Grounded in traditions of performance walking, Lorenz’s artwork is shaped by the space she passes through during long-distance runs and mountain climbing. Her drawings and prints function as visual mapping specific to each location: abstract, intuitive time-lines that mark a spatial journey of memory and change. As the artist describes, “When I am carving a linoleum block or applying watercolor to paper, I relive each step that I walked or ran through a single knife-cut or brushstroke.” Even the act of operating a manual printing press supports her strong passion for simple physical repetition.

For the Courthouse Gallery, Lorenz continues to build on her previous work by exploration the Adirondack State Park's numerous trails and high points as well the Northern New Mexico landscape where she spends several months each year. Lorenz takes these wildlife explorations and turns them into room-size environment consisting of linoleum block-printed and cut paper that is collaged and layered to form mountain, animals and camp sites. Because the work documents her experiences, the artist is careful to portray only the mountains that she has hiked or climbed. The ink drawn animals serves as a record of Lorenz’s treks and simultaneously evokes a wilderness fantasy with bears, coyotes rabbits and moose. In this way, the artist attempts to represent a longing for solitude, quietness and rural moments in the big, bustling city.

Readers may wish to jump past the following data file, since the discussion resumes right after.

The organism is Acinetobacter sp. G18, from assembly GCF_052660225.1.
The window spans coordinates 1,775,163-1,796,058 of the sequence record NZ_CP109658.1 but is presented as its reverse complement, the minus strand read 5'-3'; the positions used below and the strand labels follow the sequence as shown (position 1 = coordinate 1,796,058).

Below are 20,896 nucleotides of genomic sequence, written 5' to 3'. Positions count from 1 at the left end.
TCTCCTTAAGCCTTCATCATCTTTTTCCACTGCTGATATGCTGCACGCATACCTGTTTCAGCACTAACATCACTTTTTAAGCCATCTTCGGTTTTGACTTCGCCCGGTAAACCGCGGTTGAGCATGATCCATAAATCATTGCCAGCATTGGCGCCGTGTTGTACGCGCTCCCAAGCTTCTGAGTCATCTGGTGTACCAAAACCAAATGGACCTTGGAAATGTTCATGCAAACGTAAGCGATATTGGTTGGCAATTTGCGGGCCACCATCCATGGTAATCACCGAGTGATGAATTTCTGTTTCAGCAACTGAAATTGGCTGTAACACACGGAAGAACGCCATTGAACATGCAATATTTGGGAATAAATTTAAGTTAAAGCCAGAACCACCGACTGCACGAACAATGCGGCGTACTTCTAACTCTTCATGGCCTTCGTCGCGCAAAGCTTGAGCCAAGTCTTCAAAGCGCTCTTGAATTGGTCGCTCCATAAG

Lake George
all contents copyright 2006 Hilary Lorenz. All Rights Reserved, updated 11/2016